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Correspondence |

Peripheral Edema and Dopamine Agonists in Parkinson Disease

Eng-King Tan, MD, FRCP
Arch Neurol. 2007;64(10):1546-1547. doi:10.1001/archneur.64.10.1546-b.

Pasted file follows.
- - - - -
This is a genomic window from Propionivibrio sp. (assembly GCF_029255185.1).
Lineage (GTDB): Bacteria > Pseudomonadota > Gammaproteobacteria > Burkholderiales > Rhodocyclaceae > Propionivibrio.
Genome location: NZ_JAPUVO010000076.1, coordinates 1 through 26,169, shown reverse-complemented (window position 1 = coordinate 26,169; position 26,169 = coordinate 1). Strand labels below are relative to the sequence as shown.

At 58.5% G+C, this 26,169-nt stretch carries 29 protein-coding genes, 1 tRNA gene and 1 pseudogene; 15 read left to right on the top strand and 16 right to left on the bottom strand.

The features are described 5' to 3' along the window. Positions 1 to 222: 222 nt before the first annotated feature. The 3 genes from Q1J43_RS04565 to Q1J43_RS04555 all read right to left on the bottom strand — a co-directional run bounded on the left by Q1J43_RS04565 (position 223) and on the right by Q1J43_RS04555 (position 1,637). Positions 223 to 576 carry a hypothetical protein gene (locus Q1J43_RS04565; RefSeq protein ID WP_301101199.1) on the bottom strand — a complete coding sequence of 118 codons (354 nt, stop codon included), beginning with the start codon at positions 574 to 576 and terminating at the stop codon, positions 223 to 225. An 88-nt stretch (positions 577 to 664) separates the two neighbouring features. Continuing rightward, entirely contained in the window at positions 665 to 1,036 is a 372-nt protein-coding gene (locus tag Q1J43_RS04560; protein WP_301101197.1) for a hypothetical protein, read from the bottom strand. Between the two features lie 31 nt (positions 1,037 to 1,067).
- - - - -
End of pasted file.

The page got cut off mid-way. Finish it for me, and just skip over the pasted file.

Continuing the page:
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I read with interest the article by Kleiner-Fisman and Fisman1 where they highlighted a 16% prevalence of peripheral edema presumably induced by pramipexole in patients with Parkinson disease (PD). This was consistent with the finding in the CALM-PD study2 but much higher than the 5% in some of the earlier studies.3 Although the authors suggest that the 16% prevalence may be an overdiagnosis due to the retrospective nature of the study, there are a number of considerations that need to be examined before comparisons with published figures can be reliably made. These include problems in the recognition and diagnosis of peripheral edema and the interpretation of the causal relationship between pramipexole and this potential adverse medical complication.

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